All the broken symbols beckon from the window And with a bolt it strikes and fractures the glass into insignificant specks Under the microscope they resemble a stain on an inside-out goat.
-JA, PP, MM, interpreting photos sent to us from Graz by Dunja Apostolov on July 16th 2018
A Non-Visit to the University of Ottawa Bachelor of Arts Graduation Vernissage, April 27 2018.
What first caught our eye was the rusty grate underneath the entrance. This it turns out couldn’t be called anything but “The Missing Troll”. We admired the attention to detail in the rust. The string was a charming Dargerian touch. A classic, tasteful use of dried leaves and rocks added to the elegance. We also noted with pleasure the smatterings of garbage here and there. What it could have used was something actually sleeping inside, though this might have ruined the palpable sight of invisibility
Nearby, we encountered a startling portrait and/or modernist architectural design, an air conditioner paired with an empty generic coffee cup which was no doubt entitled “A Sort of Irony”. We admired the dappling effect on the conditioner which may have been a bust, a face, or a building, but we had to agree that the coffee cup itself was the real centrepiece. The vines were nice but the single melodramatic leaf on the cup was kitsch, perhaps in a good way or not. Where the pigs are butchered, where the meat is sold.
Climbing up the steps gave us a moment to admire an excellent grey bag which draped itself dramatically at our feet. This motif appears to be a reference to The Shroud of Turin, as featured in /kaɪˈmɪərə/’s unreleasable vaporware fourth issue. It is perhaps a city-mouse relative to the same school of design. As the shroud was determined to be a sort of garment, we may conjecture that the bag is a sort of haute couture showpiece for the seldom noticed Ottawa Faceless Bureaucrat, a ubiquitous creature rarely seen because it camouflages so with stale, dusty air.
Looking at the actual door, we noticed a beautiful, neo-medievalist diptych with strong allegorical symbolism. This had to be called “The Magnanimous Excommunication”. The two hands pointing, one representing the heavenly sphere, and the other, more crooked by an estimated 2 degrees, representing earthly imperfection. Upon reading the motto we then realised that we were at the wrong door. And so we had begun by unintentionally starting at the back-entrance of the exhibition, the same building being both 100 Laurier and 600 Cumberland street, depending on who you asked.
Stepping inside we noticed the first of what turned out to be a continuing motif of several very beautiful, almost neoclassical white heaters throughout the building. These had fine, Grecian composition and an almost Doric gravitas. We debated whether such things were pure aesthetic items or functional.
We block the front door for a long while admiring a particularly blurry old panel—we wonder whether it is a found-object equivalent to asemic writing, or perhaps an artistic palimpsest recovered from a sorcerer’s grimoire. A man asks us if we can read the names. Believing that his test is a trick question, we utter no definite answer.
A map of the exhibition somehow being given to us, we make sure to disorient ourselves throughout the tour by actually trying to read it. We are reminded of the circuit diagrams older integrated systems used to print with their programming manuals, technology being a major component of contemporary art.
A coat hanger and coat rack combination; at first a pagan temple deity, then a serial killer’s murder victims, on the order of 15 or so. Death by taxidermy. Who is responsible? It was determined to be not the butler but someone with influence; the mayor? A big metal mailbox system is the morgue.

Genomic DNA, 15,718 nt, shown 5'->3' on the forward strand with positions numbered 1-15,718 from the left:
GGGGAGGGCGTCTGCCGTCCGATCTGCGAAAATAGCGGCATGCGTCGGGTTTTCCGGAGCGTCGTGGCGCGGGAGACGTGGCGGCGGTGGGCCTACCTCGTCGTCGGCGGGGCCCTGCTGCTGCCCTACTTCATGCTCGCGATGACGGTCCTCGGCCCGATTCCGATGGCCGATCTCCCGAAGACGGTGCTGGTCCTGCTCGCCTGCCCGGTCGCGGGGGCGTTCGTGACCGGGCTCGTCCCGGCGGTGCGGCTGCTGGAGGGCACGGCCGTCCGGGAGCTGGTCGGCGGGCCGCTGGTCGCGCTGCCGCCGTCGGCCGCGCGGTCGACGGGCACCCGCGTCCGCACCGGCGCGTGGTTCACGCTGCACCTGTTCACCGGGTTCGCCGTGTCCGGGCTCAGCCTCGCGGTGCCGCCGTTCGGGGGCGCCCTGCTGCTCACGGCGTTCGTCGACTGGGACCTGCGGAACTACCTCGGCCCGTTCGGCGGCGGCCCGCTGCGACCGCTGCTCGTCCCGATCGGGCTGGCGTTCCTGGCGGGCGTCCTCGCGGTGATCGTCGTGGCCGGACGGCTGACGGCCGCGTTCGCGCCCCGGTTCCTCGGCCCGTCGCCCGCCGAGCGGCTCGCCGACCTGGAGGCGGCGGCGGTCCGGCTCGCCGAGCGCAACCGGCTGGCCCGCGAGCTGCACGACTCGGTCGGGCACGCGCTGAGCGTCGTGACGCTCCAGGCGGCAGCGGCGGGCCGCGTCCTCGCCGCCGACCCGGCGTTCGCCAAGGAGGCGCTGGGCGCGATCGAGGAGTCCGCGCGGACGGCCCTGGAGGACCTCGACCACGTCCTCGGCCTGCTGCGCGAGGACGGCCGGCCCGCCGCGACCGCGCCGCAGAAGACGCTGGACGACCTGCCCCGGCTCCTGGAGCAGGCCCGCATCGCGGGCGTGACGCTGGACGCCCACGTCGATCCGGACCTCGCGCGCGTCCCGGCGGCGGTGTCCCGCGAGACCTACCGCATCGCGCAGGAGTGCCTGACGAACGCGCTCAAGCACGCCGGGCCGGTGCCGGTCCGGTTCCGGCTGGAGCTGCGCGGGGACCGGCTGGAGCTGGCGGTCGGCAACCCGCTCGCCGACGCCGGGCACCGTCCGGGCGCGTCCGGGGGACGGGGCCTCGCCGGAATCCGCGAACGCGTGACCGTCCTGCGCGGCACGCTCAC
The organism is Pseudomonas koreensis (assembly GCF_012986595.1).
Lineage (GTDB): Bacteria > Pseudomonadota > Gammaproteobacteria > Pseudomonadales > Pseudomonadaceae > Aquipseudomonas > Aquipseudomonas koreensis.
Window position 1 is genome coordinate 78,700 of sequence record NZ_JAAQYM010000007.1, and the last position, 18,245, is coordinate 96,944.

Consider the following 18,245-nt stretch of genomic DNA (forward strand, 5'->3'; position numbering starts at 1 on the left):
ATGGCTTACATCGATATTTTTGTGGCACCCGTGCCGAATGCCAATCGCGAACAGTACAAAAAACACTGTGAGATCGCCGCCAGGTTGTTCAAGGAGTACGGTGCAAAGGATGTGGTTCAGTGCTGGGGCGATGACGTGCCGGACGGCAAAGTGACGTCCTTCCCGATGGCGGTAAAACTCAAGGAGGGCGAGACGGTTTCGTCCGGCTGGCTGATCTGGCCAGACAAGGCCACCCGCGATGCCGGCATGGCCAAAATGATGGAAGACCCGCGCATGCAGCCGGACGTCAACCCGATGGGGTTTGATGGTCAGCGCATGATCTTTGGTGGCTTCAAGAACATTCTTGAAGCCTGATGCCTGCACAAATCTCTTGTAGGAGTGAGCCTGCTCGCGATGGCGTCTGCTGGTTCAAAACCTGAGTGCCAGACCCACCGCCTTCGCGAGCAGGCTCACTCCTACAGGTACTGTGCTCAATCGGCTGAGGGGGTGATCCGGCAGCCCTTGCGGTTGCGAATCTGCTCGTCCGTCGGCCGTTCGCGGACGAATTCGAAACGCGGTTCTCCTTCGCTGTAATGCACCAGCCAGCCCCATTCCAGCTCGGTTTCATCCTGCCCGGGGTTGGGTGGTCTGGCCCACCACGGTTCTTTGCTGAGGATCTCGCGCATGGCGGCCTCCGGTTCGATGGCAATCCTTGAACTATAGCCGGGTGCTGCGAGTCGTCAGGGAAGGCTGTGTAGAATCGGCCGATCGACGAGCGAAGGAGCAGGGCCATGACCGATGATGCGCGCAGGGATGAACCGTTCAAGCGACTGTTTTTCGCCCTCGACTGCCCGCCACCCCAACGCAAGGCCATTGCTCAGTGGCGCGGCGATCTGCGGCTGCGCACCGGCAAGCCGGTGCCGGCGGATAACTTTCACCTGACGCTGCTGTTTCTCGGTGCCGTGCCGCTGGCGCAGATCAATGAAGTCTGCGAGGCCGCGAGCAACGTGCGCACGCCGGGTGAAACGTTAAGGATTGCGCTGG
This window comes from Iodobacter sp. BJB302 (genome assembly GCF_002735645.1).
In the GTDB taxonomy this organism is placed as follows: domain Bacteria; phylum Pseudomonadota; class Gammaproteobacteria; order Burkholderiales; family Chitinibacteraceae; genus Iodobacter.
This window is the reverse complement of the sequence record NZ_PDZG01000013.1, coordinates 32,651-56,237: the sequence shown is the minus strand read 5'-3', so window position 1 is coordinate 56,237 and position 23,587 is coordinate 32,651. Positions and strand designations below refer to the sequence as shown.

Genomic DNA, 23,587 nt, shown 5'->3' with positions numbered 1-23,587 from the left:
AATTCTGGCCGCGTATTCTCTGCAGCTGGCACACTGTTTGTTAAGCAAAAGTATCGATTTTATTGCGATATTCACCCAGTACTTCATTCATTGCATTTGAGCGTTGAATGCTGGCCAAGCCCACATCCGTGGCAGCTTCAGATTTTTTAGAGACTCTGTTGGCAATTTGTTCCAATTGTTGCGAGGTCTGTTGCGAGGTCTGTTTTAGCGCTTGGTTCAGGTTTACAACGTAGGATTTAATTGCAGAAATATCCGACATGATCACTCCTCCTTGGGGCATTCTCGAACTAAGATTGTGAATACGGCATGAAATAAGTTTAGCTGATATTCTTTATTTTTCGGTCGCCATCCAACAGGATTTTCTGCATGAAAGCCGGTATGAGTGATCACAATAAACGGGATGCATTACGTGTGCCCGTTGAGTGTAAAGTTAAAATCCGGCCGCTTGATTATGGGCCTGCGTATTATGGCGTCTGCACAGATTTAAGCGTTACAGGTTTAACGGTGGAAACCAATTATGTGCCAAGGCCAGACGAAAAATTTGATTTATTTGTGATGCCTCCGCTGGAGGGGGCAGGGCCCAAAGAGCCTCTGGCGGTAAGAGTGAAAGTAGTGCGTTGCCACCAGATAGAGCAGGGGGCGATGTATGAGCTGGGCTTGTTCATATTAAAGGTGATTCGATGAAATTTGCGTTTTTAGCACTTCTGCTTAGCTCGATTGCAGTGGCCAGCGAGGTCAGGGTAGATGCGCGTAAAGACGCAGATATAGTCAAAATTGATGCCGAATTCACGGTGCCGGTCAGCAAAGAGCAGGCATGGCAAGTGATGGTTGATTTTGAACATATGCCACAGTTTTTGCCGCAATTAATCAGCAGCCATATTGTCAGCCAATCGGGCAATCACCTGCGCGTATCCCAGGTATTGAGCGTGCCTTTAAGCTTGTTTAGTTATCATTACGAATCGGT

We are very lost. There are penguins everywhere. We go downstairs. There is a sequence of three garbage cans which we dub “The Modern Venus”. Always coffee cups. An emergency phone which reads SOS (a pun on “sauce”) using a telephone to play on the trendy topic of synaesthesia.
Nearby, “I am what I eat” and a toilet that doesn’t flush (which one is the artwork?). The railing of a staircase is determined to be a goat’s horn. A room from a Japanese light novel with murder and mystery involving an after school club, very dark.
Club room. A virus attack. We spew out very loud associative chains, silencing everyone else in the room, including the artist. The hair is a cave. What is in the cave? An ice worm. A moose. A stop sign. A man carrying a stop sign in outline. A protest. Is it edible? A lollipop.
A door for an elf and a hobbit. We go upstairs and downstairs as you like.
There is a visitor’s book laid out for each artist, usually lavishing simple encouragement and praise, so we cannot resist the urge to fill some of them with automatic writing and drawings:
“Where does the ape live when it loses the first leader of its own fire? Blast the horse with its own collar into the seemless.”
“I loom in NO horror I beg the fishermen for sweet tea of eyes.”
“The mysterious universe screams out to me from beyond my fridge where is my wallet?”
“The Tulpa I envision when I think of flowers is more like a crow that eats the tongues of those that tease me.”
“I disagree wholeheartedly with this nonsense!”
“Sweet OH yes”
At one point, LL launches an impromptu exhibition on the door to a gender-neutral bathroom, a sort of participatory installation commenting on the act of gendering as othering.
Fragments beneath a window-sill; nails, a lock, some scotch tape instructions. A message from The Administration: “Please do not lock(ed) this door”.
We consider trying to make an offer to some of the more promising artists of all the benefits of surrealism: the chance to be ignored, profitless, poor, avoided, obscure, mad etc. “Stick with us, kid…”
As for the artworks, we quickly disposed of the obligation of actually reviewing them by means of a simple, and loud, analogical game. It was determined after some discussion that the closest companion to an art gallery we could think of was the barnyard, its different animals and products. Thus, substituting the barnyard entity we associated with each artist’s section, in order of appearance, we encountered:
Artist 1 – nonspecific eggs
Artist 2 – fishing worms, maybe an earwig
Artist 3 – slaughtered beef, ground beef
Artist 4 – goats, their horns, and the junk that they eat
Artist 5 – pigs, blood, chunks, and a vampire
Artist 6 – emus
Artist 7 – chupacabra
Artist 8 – horses
Artist 9 – honeybees
Artist 10 – maple syrup trees
Artist 11 – eels
Artist 12 – crows
Artist 13 – tengu farm
Artist 14 – dogs made out of bananas
Artist 15 – a baseball farm with horses as camouflage
Artist 16 – a fairy farm
Artist 17 – a limb farm
At the end of the night, overhearing someone talking about one of the award-winning students being extra-worthy of attention, we came up with some awards that should be given out that night, but then forget to award them to any specific artist:
Least Stable Bowels
Most Similar to the Floorboards
In retrospect, LL awards himself “The Best Self-Tokenization” award for his unsolicited addition as a tranny.